Yerba Mate, Birds, and Connection
I start every day with a glass, gourd, or can of mate. I used to be a coffee drinker, but being that I have a history of anxiety, coffee and espresso was not good medicine for me. Mate brings focus and awareness to my life; I like to think that it literally activates more of my brain. And, being that I count birds for a living, Mate makes me better at my job.
For the past three summers of my life, I have lived in a van with my dog, traveling Idaho and Montana, conducting bird surveys for different universities around the country.
My work routine is as follows:
– Wake up 30 minutes before sunrise
– Drink Mate
– Hike to a square kilometer survey recorded on a GPS
– Walk around that square kilometer recording all the birds I hear and/or see.
With the data I collect, population estimates for individual species of birds are calculated. With these population estimates, organizations the United States Forest Service can determine which habitats and areas of land should be conserved. It’s an incredible job and I’m very grateful for the lifestyle it offers me.
A quiet mind is essential
For me, Mate makes me feel alert yet focused. I still feel as if I can control my thoughts and mind while drinking Mate, unlike coffee. As a practicing meditator, I find that I can still quiet my mind, whereas with coffee, I cannot. When I am out in the forest conducting my bird surveys, a quiet mind is essential. I must be listening, not thinking. I need to hold a calm awareness, not a rushed anxiety. There’s a certain serenity to nature that can only be experienced through a peaceful mind, an alpha brain state as science would call it. And Yerba allows me to achieve that, not to mention it tastes good and is fun to drink!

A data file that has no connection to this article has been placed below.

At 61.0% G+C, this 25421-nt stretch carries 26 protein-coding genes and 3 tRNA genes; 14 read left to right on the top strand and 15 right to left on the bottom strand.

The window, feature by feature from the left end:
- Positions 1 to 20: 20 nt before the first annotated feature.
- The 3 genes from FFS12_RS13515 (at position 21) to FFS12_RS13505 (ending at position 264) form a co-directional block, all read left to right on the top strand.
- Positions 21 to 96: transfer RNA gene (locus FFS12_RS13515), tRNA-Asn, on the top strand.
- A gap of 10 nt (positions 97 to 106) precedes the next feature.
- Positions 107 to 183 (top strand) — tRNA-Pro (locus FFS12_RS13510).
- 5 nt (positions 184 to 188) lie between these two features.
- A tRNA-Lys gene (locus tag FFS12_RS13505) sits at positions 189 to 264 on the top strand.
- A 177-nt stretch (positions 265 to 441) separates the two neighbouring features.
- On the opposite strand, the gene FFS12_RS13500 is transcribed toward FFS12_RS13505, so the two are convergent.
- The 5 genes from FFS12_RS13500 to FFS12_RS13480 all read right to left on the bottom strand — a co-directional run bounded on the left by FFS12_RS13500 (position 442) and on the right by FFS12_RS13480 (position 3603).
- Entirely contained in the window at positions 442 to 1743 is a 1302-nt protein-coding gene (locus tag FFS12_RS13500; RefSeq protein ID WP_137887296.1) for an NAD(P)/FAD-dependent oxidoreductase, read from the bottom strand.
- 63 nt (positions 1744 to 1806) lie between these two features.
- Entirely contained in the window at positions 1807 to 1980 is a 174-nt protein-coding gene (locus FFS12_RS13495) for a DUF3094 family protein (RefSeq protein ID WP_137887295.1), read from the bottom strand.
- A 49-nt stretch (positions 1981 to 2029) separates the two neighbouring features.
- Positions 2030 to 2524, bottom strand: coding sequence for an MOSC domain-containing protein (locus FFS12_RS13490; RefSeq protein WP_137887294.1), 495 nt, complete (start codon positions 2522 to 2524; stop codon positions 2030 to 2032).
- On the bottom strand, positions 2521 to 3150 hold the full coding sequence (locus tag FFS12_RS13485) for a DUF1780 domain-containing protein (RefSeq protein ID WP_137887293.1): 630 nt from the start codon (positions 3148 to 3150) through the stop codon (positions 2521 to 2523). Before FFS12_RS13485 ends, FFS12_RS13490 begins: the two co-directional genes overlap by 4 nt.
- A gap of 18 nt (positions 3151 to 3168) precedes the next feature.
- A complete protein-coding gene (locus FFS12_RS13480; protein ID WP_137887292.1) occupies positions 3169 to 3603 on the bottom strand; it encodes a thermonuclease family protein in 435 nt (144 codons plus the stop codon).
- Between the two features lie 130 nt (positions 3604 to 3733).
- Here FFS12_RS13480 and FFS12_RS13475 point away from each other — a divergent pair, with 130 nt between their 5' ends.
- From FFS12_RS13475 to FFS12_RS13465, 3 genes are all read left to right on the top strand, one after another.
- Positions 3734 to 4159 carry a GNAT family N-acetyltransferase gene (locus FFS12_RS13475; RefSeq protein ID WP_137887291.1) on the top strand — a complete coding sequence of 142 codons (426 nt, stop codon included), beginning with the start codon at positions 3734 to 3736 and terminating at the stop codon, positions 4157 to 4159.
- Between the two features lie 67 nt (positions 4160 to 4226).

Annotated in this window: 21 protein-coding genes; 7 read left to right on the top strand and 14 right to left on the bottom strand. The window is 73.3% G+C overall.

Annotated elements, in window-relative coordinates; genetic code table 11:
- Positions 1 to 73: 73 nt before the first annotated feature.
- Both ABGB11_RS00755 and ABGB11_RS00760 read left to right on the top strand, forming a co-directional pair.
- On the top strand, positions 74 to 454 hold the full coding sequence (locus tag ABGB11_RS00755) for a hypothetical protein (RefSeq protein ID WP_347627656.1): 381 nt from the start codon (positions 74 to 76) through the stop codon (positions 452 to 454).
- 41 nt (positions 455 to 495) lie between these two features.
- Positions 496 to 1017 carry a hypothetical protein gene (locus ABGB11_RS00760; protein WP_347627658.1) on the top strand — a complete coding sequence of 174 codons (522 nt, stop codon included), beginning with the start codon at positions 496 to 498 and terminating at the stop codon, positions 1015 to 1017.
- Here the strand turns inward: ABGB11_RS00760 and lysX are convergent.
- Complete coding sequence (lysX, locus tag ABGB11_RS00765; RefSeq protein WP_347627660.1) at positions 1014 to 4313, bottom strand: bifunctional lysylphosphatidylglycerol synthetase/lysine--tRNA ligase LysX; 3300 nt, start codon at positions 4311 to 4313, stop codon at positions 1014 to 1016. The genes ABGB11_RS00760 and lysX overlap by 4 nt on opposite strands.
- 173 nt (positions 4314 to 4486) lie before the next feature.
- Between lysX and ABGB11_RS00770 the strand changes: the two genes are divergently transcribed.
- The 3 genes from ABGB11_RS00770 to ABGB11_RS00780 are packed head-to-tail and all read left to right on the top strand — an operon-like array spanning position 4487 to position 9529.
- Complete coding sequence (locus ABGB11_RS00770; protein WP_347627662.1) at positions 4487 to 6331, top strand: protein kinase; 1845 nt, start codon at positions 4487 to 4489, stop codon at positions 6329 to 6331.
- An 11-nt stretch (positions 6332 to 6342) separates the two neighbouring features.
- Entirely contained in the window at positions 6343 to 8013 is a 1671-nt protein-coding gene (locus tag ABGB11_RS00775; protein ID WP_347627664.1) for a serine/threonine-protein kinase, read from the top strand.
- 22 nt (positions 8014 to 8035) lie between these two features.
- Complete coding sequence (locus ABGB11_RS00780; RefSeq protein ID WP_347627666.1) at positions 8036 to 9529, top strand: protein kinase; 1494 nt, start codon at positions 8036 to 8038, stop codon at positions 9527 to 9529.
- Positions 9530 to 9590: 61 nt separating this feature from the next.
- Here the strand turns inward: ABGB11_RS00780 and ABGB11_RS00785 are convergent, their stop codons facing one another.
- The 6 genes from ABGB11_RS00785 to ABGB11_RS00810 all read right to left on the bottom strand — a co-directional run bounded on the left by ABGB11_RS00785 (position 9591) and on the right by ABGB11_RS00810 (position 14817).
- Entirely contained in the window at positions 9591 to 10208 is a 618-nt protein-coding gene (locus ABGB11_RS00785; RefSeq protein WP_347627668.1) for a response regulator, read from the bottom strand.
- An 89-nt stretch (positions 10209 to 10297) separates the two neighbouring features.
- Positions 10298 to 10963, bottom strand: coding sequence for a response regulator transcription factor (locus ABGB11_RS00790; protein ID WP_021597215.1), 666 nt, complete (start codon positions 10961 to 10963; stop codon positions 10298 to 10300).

How I started to drink Yerba Mate
I was introduced to mate on a trip to Argentina in 2004. I was 14 years old at the time and was not a caffeine drinker. However, seeing all the locals with their gourds and bombillas intrigued me. When I later came across my own gourd, some years later, it brought back good memories of Argentinian culture: the land, food, and people. I have been drinking it ever since. In Argentina, and much of South America, Mate is part of a culture; it’s a shared experience and brings people closer. And I truly feel that in America we have lost our culture and people are growing further apart, so why not bring back something that could help reverse that?
The lifework of connection
When I’m not counting the birds, my life’s work revolves around nature connection. I am the co-founder of the Nature School of Philadelphia, a 4th through 12th grade non-profit school where nature connection is blended into a typical grade school curriculum. Our goal is to awaken young adults to a relationship with the natural world, others, and ultimately themselves. We are striving to bring back a culture, the way all our ancestors used to live. But as culture and community continue to dissolve around us, there is more and more of a disconnect from others and especially the natural world. If you don’t connect with something, you don’t have empathy for it. And if you don’t have empathy for it, you don’t conserve it. Disconnection is what has led us to the environmental crisis we are in now. With my work, I hope to change that. So to me, Yerba Mate is a drink for connection.
All good medicine,
P.S. Follow my journey on Instagram: @rohankensey